Significant Buildings within the Village
Sale and Davey School
The old school was built by public subscription in 1843 for £150 and run under the auspices of the National Schools Society.
There is a later addition on the west side. The school was originally endowed in 1776 when Elizabeth Sale of Willington died, leaving £100 for the establishment of a school for girls in Barrow, and for other charitable purposes.
The endowment was increased by another legacy in Thomas Davy’s will of November 1856.
A new school on the other side of the road was opened in 1998, keeping the Sale and Davy name, and the charities were diverted to make grants for the further education
of its pupils.
Pinfold of unknown date, kept in reasonable condition. Photographs show that the pinfold was repointed in November 1987 and was provided with new gates and a sign ‘PINFOLD. FORMERLY USED AS AN ENCLOSURE FOR STRAY ANIMALS’
A 19th century Congregational Methodist Chapel, which later became a Wesleyan Chapel, on Chapel Lane. Now a private residence.
Built on brick arches to keep the fabric above the level of the flood plain
Bethel Chapel, Chapel Lane built 1839 for Independants, but now in Methodist use. Constructed of brick with a hipped slate roof, pointed-arched doorway with intersecting glazing bars in fanlight, and large date-tablet above.
It has three lancet windows in side walls with cast-iron frames
The Nook is a curiously aligned group of cottages off the north side of Chapel Lane, which must have been built after 1787
In the centre of the village are ten cottages, described as “The Row”. These 18 century properties belong to the parish, not as a housing authority, nor as alms houses, but uniquely to Barrow as private property.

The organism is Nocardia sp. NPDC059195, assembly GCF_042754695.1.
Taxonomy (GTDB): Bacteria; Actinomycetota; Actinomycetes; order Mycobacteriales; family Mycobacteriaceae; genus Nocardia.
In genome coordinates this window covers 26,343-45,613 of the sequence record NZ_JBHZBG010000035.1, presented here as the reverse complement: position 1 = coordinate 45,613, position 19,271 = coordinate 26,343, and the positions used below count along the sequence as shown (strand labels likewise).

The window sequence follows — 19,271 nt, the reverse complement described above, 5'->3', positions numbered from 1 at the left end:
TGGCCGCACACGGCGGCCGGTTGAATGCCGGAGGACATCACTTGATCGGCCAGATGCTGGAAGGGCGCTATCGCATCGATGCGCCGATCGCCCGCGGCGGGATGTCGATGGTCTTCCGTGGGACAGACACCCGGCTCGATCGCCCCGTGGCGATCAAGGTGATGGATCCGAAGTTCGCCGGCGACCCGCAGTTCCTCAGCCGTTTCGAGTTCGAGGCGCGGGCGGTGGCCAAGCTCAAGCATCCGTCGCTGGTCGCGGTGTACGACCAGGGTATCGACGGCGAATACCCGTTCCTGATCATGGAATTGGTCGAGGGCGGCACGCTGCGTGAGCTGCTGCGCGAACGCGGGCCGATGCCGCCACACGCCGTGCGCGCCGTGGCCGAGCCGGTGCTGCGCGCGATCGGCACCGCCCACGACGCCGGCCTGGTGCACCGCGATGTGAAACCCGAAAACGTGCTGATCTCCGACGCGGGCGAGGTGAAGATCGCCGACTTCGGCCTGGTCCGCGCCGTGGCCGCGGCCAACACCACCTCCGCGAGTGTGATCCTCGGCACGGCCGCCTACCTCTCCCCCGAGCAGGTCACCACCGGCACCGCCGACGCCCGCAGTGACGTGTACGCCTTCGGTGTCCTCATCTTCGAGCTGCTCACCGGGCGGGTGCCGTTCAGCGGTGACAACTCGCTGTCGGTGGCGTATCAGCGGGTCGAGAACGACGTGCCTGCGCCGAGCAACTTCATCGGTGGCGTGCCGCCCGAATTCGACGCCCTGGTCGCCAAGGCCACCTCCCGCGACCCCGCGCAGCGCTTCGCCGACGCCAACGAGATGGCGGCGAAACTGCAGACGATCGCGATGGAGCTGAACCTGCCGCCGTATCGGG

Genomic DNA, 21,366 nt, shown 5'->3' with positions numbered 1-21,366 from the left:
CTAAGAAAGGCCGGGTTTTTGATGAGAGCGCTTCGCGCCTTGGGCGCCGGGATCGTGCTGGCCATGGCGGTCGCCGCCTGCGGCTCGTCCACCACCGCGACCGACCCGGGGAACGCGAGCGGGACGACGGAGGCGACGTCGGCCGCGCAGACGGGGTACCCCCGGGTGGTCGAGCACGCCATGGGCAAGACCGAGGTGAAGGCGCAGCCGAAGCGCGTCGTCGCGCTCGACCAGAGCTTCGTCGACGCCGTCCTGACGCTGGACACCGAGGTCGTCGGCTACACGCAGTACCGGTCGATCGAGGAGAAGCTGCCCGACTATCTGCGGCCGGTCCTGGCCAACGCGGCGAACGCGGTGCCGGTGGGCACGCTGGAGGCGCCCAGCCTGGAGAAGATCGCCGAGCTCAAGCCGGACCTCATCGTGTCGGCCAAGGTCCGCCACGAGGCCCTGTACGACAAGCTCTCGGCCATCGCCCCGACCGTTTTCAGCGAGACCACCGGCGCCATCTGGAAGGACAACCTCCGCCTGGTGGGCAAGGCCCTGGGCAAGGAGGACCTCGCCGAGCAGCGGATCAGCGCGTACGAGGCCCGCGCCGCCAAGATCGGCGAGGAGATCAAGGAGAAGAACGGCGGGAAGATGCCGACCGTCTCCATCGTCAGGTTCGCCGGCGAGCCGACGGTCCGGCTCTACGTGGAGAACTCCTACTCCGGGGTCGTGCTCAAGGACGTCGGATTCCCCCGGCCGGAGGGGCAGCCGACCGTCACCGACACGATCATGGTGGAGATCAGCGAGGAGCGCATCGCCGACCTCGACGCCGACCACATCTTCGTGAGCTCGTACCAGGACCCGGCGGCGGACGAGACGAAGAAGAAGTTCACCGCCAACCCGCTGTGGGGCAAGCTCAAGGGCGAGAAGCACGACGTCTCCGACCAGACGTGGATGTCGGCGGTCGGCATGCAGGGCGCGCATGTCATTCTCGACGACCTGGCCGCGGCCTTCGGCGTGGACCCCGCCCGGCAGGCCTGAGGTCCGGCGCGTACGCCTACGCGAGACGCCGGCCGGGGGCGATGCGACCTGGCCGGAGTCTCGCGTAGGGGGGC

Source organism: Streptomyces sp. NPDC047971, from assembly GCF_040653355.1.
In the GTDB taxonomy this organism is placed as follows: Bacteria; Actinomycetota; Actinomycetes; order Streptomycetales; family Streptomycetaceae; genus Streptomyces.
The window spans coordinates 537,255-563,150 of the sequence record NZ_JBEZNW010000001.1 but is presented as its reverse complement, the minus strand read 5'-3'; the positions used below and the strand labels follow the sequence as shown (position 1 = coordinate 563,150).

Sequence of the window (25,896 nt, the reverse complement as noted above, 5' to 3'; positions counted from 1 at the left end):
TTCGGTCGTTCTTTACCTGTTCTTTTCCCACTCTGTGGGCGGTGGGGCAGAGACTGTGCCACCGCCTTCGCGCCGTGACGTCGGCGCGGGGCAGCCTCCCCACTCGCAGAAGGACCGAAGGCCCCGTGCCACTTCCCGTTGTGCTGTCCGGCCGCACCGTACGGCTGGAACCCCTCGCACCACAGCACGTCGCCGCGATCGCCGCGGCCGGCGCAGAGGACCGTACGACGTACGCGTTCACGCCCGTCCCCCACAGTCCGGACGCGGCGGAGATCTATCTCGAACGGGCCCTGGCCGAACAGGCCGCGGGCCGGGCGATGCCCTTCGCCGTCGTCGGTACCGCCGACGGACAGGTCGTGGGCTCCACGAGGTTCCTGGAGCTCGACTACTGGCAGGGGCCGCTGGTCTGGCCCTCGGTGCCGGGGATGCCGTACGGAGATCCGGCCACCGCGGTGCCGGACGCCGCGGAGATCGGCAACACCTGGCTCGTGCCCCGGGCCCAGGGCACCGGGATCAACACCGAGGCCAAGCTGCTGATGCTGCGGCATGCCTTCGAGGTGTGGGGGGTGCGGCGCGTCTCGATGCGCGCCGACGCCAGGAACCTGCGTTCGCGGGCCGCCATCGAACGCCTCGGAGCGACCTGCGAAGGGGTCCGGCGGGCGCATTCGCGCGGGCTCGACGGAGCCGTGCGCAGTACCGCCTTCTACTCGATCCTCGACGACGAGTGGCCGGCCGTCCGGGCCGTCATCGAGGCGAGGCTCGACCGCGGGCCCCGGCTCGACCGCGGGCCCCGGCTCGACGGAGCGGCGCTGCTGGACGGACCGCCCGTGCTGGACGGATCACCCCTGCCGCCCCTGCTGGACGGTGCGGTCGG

Site of original Barrow Hall
Barrow Hall was a very pleasing and elegant house in English baroque style, probably erected in c. 1717 and sensitively re-cased and altered internally in 1808-9
The Beaumonts sold the later house to the Eadies in 1881; however, they had ceased to live there by the outbreak of World War II, when it became a home for evacuees. It lay largely empty thereafter and was burnt down in 1956.
This house, with an inscribed date of 1787, appears to be a rebuilding at that date of an earlier timber-framed house.
The house is timber-framed at the southern end to two storeys, and built of rendered brick to three storeys at the northern end. It would appear to have been built in the early 17th century as a vicarage, possibly on the site of an earlier five-bay vicarage
This house was originally two similar two-room cottages. The eastern one, with a brick front wall, probably dates from the late 18th century. The western one, with a stone front wall, was added later. The two were probably converted into one cottage in the 1920s, when the north wing and outshot were added
It was built around 1700 as a two-cell end-lobby-entry house of two storeys. A one storey kitchen was added during the 18th century. In the mid 19th century a bedroom was added above the kitchen, and at about this time the house was divided into two cottages
The Manor House
The present building on the site is late 18th century, but the upper storey
is a modern rebuilding following the loss of the original upper storey in
1954. The building is, therefore, unlisted
Manor Court Flats
In 1949-50, five blocks of flats in the Manor House grounds, known as Manor
Court, were built as permanent homes for retired Methodist clergy.
From the 1970s onwards these were sold off, and are now all in private hands
Crowtrees stands at the eastern end of Church Lane close to the bank of the Trent. It had a large outbuilding and land around it so that it formed a large smallholding or small farmstead
The earliest stage of this house is represented by a cruck truss, of excellent workmanship, with blades meeting only 1.75m above ground.
Old Red GPO Telephone Kiosk
The village has retained its’ Old Red GPO Telephone Kiosk
It no longer contains a telephone but now houses a small local library and an automatic Cardiac Defibrillator for use within the village
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